While most of us can experience mental imagery, some people cannot vividly imagine pictures in their mind – and they function just fine. This raises the question: what do we even need mental imagery for? And how problematic is a lack of mental imagery?
Picture your best friend, standing in front of you… What does she look like? Perhaps you vividly imagine the strands of her blond hair, the dimples in her cheeks, the freckles on her nose… Or maybe no image comes to mind at all – even though you know what she looks like. While the experience of mental imagery is common to many of us, some people don’t experience voluntary mental imagery – a condition which is referred to as aphantasia. Interestingly, many people with this condition seem to function perfectly fine, which raises the question: what do we even need mental imagery for? And how problematic is a lack of mental imagery?
Why would we need mental imagery?
Now that we have established that mental imagery is not fundamental for us to perform our daily activities, what is the use of mental imagery? We may gain a better understanding of its function by considering the variation in the strength of mental imagery. In other words, we may determine the use of mental imagery by examining how individuals with different imagery abilities function. Some individuals have a lot of difficulty with visualization (i.e.,. aphantasics), whereas others are at the other end of the spectrum, showing very strong and vivid imagery (i.e., hyperphantasics). Research covering this wide range of individual differences seems to suggest that mental imagery helps some people to remember and learn from their own experiences, perform complex mental functions, and prepare for future situations. As such, it primarily seems to be a useful tool for adapting our lives to the demands of both current and future situations.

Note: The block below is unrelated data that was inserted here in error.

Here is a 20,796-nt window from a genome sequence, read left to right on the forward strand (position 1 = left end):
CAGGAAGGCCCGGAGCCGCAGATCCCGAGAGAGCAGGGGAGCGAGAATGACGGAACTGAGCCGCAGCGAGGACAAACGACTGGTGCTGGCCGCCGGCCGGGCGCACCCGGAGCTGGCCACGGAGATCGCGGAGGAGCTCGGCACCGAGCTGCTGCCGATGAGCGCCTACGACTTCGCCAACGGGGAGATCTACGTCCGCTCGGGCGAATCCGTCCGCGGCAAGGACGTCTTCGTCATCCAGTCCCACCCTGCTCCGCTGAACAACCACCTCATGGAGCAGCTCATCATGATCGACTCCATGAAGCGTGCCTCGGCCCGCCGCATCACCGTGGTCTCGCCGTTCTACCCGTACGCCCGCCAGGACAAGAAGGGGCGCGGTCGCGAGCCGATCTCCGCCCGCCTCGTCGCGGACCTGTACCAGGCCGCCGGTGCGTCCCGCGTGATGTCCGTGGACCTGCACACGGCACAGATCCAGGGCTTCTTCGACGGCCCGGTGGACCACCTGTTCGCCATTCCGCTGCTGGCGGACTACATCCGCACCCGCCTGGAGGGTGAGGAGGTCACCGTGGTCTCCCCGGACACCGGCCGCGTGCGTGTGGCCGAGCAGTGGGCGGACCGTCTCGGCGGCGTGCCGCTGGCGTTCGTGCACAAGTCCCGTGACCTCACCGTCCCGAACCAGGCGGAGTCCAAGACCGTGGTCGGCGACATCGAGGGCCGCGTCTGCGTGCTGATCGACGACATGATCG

Why do some people lack mental imagery?
So some people don’t experience mental imagery – why is this? Are they really unable to see these mental images? Or is it that they can actually see these images, but that can’t access the information? In a recent set of studies, Australian researchers devised a clever experimental set-up involving binocular rivalry to answer these questions. Binocular rivalry occurs when two images are simultaneously presented, one to each eye. Rather than the images being superimposed, we perceive one of the images for a short time, and subsequently the other, until it changes again. Earlier, the researchers had found that they could influence which of the two images was prioritized by asking people to visualize the respective image. However, if in the aphantasics the mental imagery is actually impaired, they should not show this prioritization boost. As expected, the controls showed enhanced prioritization, whereas performance in the aphantasics was unaffected. Hence, it seems that the underlying issue truly is a lack of visualization, rather than poor metacognition.
Is a lack of mental imagery problematic?
Over the past few years, mental imagery has been linked to a wide range of functions we use in everyday life, including memory, reading comprehension, creativity, sports, and moral decision making. Does that mean that aphantasics perform more poorly in some of these areas, simply because they don’t use mental imagery? There is some evidence that memory functioning might be altered: aphantasics have more difficulty performing complex visual working memory tasks, may not ‘relive’ their memories the same way, or could think differently about anticipated events in the future. However, there are also numerous accounts of scientists and artists who have aphantasia, but nevertheless excel in their creative careers. Take Glen Keane, for instance: the illustrator of The Little Mermaid. Despite his condition, he managed to create the powerful image of the red-haired Ariel. This suggests that a lack of mental imagery is not necessarily problematic – aphantasics might just use different strategies or brain areas to perform a wide range of functions in everyday life. In addition, dampened visual imagery could possibly also make people less vulnerable for mental and neurobiological disorders, such as posttraumatic stress disorder (PTSD), bipolar disorder, schizophrenia, and Parkinson’s disease. Thus, there seem to be both upsides and downsides to having aphantasia.
When you tried to picture your best friend, did your mind’s eye make a vivid picture? If so, it might be helpful for you to know that this ability can help you handle the demands of current and future situations. Think you might rather have aphantasia? Don’t fret! As we have seen, mental imagery is not fundamental to live your everyday life. Besides, you are likely equipped with a great alternative set of strategies to solve problems – and you might be less prone to developing imagery-related mental illness!
This blog was published at the Leiden Psychology Blog.